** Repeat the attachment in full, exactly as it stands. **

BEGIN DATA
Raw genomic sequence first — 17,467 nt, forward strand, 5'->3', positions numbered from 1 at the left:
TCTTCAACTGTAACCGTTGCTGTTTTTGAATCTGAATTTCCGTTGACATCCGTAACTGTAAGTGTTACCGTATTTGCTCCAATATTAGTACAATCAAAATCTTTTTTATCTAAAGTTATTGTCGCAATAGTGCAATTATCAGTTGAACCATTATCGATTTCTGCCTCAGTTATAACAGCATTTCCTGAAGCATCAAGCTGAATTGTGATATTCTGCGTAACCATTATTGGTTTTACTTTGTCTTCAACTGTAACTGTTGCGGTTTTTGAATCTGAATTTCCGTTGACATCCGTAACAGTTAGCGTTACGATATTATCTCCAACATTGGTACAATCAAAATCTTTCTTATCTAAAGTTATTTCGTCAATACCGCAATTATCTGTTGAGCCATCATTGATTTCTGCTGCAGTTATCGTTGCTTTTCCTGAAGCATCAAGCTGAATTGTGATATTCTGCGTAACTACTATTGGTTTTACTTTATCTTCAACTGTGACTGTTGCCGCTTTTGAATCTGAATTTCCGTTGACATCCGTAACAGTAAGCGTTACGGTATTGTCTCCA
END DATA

Raw genomic sequence first — 17,467 nt, forward strand, 5'->3', positions numbered from 1 at the left:
TCTTCAACTGTAACCGTTGCTGTTTTTGAATCTGAATTTCCGTTGACATCCGTAACTGTAAGTGTTACCGTATTTGCTCCAATATTAGTACAATCAAAATCTTTTTTATCTAAAGTTATTGTCGCAATAGTGCAATTATCAGTTGAACCATTATCGATTTCTGCCTCAGTTATAACAGCATTTCCTGAAGCATCAAGCTGAATTGTGATATTCTGCGTAACCATTATTGGTTTTACTTTGTCTTCAACTGTAACTGTTGCGGTTTTTGAATCTGAATTTCCGTTGACATCCGTAACAGTTAGCGTTACGATATTATCTCCAACATTGGTACAATCAAAATCTTTCTTATCTAAAGTTATTTCGTCAATACCGCAATTATCTGTTGAGCCATCATTGATTTCTGCTGCAGTTATCGTTGCTTTTCCTGAAGCATCAAGCTGAATTGTGATATTCTGCGTAACTACTATTGGTTTTACTTTATCTTCAACTGTGACTGTTGCCGCTTTTGAATCTGAATTTCCGTTGACATCCGTAACAGTAAGCGTTACGGTATTGTCTCCA